One of our Marhaba foodies, who also reviews concerts at times, just turned in his review of the David Bowie Tribute concert at Radisson Blu Hotel Doha. The successful quarterly tribute band concert series featured amazing entertainment, the one featuring The Queen late last year, was a tough act to follow really, and we are happy that another legendary artist ‘followed’ the act. This piece is sure to make you want to listen to David Bowie, over and over, again. 

Launching straight into the 1969 masterpiece ‘Space Oddity’, Paul Henderson‘s ‘Bowie’ was met with gasps of astonished approval from among the expectant audience of eager afficionados of the latest in the now iconic series of Radisson Blu quarterly tribute act evenings …

Playing 12-string guitar Paul, strikingly similar and effortlessly capturing the emotional vocal styling of David Bowie’s sonorous two octave baritone-to-tenor range, and the excellent band (Steve Beeston, keyboards and backing vocals; Carl Stones, lead guitar and backing vocals; Franco Caprio, bass guitar and Mark Rogers, drums) faithfully following the guitar riffs, licks and phrasing of the original recording, we knew instantly we were in for an extra special evening of homage to one of popular music’s most talented, creative – and enigmatic – performers.


David Bowie

David Bowie

A rocking rendition of ‘Boys Keep Swinging’ from the ‘Lodger’ album of 1979 followed, then came, as the dance floor filled, ‘Changes’ (or should I say ‘Ch-Ch-Ch-Ch-Changes’); ‘The Man Who Sold The World’, ‘Ashes to Ashes’, ‘Moonage Daydream’, the enigmatic ‘China Girl’, ‘Be My Wife’ and finally ‘Life On Mars’, with its distant echoes of the Lennon and McCartney lyrics to ‘She’s Leaving Home’, to close the first half of the pulsating show …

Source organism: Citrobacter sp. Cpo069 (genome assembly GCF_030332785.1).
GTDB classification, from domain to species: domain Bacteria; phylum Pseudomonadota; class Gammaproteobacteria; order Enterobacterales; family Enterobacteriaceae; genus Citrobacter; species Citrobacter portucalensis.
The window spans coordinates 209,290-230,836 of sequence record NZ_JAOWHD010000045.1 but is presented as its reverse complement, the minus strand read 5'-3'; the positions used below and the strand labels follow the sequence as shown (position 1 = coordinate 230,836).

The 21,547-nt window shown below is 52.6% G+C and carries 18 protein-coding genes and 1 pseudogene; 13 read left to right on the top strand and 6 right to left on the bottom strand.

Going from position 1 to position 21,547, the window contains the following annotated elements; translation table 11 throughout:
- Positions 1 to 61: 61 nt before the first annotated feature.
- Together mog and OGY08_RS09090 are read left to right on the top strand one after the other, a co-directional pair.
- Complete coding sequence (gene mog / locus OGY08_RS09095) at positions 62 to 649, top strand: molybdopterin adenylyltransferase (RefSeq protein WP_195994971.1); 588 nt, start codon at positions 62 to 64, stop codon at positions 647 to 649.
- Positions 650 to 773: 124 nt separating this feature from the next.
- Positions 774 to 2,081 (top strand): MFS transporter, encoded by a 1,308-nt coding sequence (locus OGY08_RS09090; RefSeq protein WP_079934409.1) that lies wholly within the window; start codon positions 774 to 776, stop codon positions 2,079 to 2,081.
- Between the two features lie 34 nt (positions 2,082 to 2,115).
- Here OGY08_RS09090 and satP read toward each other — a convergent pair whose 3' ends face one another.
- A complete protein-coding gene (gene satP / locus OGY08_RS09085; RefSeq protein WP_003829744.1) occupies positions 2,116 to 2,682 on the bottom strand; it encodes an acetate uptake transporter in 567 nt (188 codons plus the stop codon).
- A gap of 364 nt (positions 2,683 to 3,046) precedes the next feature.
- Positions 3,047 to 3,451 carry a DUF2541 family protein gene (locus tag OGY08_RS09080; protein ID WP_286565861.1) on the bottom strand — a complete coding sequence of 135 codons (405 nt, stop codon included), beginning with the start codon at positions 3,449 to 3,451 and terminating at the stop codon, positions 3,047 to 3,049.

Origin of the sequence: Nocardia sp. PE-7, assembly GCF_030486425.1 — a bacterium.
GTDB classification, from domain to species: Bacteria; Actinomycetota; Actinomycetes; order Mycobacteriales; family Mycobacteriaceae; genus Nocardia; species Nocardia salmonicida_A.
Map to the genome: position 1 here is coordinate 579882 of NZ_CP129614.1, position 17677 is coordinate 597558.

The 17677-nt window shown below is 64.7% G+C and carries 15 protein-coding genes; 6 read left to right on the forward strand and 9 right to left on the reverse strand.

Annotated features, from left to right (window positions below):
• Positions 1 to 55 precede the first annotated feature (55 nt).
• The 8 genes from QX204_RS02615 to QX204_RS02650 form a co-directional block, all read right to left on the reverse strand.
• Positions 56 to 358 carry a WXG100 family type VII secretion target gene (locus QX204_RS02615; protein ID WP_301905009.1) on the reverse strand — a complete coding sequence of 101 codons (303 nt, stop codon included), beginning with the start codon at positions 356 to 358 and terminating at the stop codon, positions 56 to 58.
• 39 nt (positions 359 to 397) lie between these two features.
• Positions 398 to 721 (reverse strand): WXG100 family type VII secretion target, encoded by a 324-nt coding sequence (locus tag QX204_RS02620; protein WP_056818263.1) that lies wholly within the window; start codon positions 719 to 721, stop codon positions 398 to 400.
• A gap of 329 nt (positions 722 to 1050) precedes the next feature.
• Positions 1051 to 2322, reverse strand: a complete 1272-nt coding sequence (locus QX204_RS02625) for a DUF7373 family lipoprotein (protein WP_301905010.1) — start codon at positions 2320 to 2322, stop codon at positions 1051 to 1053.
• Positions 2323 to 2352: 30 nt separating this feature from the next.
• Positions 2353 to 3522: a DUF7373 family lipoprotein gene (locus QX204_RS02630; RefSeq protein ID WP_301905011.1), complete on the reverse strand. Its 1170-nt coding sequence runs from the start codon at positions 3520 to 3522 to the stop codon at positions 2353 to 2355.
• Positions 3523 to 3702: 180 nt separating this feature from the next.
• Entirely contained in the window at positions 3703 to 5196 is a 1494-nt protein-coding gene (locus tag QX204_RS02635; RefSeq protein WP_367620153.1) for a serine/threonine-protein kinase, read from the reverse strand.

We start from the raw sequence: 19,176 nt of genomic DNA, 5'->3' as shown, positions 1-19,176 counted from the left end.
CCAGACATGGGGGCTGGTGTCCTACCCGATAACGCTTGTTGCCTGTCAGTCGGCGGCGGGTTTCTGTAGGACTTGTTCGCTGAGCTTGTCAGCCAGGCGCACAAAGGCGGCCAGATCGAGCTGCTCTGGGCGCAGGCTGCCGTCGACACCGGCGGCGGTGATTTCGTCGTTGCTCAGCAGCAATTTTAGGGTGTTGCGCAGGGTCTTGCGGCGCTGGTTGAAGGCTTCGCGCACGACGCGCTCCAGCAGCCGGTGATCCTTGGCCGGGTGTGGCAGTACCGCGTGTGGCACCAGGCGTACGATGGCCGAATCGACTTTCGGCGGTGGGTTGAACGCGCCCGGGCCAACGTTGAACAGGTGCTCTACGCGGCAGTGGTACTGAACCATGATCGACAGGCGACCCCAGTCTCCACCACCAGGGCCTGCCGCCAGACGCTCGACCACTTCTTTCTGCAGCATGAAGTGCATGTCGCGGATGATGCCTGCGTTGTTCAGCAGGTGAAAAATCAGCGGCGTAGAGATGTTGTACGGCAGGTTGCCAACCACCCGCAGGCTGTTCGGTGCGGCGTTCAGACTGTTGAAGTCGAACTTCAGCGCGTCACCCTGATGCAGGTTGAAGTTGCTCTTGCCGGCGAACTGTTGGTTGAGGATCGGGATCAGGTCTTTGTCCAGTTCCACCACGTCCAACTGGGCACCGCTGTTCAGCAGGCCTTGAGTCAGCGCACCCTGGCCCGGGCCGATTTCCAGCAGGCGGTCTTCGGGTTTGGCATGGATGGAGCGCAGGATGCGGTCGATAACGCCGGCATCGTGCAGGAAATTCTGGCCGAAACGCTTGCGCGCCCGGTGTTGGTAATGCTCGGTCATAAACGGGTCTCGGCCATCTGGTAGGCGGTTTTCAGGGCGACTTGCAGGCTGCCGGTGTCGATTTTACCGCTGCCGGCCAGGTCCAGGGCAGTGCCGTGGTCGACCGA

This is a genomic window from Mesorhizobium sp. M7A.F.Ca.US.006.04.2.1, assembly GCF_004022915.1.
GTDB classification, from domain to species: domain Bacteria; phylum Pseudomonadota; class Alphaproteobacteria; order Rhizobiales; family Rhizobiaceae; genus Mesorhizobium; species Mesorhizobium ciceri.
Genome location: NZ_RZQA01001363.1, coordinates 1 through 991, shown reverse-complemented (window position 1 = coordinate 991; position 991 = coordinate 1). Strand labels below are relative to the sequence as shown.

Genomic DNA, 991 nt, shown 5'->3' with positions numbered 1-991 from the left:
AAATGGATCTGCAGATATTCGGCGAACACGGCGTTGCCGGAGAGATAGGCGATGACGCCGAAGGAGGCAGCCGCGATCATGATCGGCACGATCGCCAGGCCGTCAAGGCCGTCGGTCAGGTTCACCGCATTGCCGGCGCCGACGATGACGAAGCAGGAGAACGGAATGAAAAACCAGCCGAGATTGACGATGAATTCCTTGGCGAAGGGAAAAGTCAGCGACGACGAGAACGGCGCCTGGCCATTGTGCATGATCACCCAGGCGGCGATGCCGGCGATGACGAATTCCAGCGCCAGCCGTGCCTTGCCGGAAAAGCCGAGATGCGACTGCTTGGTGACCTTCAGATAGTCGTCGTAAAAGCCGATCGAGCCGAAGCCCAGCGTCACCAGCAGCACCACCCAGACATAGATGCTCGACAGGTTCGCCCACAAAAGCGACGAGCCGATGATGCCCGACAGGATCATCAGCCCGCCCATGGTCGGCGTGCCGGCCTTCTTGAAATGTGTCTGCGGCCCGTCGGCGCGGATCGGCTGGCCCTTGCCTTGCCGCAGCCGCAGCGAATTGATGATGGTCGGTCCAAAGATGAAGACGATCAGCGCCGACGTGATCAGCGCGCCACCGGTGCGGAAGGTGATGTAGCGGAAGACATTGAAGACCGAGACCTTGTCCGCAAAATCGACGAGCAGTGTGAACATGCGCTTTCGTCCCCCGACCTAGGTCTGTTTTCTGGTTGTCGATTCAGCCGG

Time then to calm down, whet whistles and sample more from the traditionally sumptuous buffet as we wondered what else from among Bowie’s repertoire of over 100 singles and 27 studio albums would feature next – and if our own particular favourites would be among them …

‘The Jean Genie’ kicked off Part 2 – released in 1972 as a single (peaking at number 2 in the charts) and taken from the Aladdin Sane album with, next, ‘Cat People (Putting Out Fire)’ from the 1982 film and Bowie’s 15th album ‘Let’s Dance’ released the following year; and then fast and furious came ‘Sorrow’ (back to 1973 and the ‘Pin Ups’ album); ‘Blue Jean’, ‘Let’s Dance’; ‘Drive-In Saturday’; ‘Queen Bitch’, ‘John I’m Only Dancing’ from the iconic ‘The Rise and Fall of Ziggy Stardust and the Spiders From Mars’ album of 1990; ‘Ziggy Stardust’ himself; ‘Heroes’, ‘Starman’ (Bowie’s first song since ‘Space Oddity’ with mass appeal); ‘All The Young Dudes’ written by Bowie but originally recorded and released as a single in 1972 by Mott the Hoople, a band he admired and, to close the memorable show – ‘Rebel’. ‘Rebel’ from the ‘Diamond Dogs’ album and his most-covered track …

Interviewing Paul later it was clear David Bowie is much more than a living to him. At a young age he was deeply fascinated by Bowie and grew up charting the man, his life, his music, his alter egos and his various faces and personas. Although Paul writes his own songs and, talented in his own right (he is planning an album release later this year), his Bowie tribute is more a meticulously planned labour of love than a tribute act, to which the audience’ thunderous applause bore testimony.

Leaving, I asked him: ‘Who was Ziggy Stardust based on ..’?

‘Vince Taylor,’ he said.

Spot on, Paul.

Spot on in every way.

Note: Our very reliable source from Radisson Blu Hotel Doha is keeping mum on plans for the next tribute concert. Are we expecting another rock star? We’ll keep you posted.  

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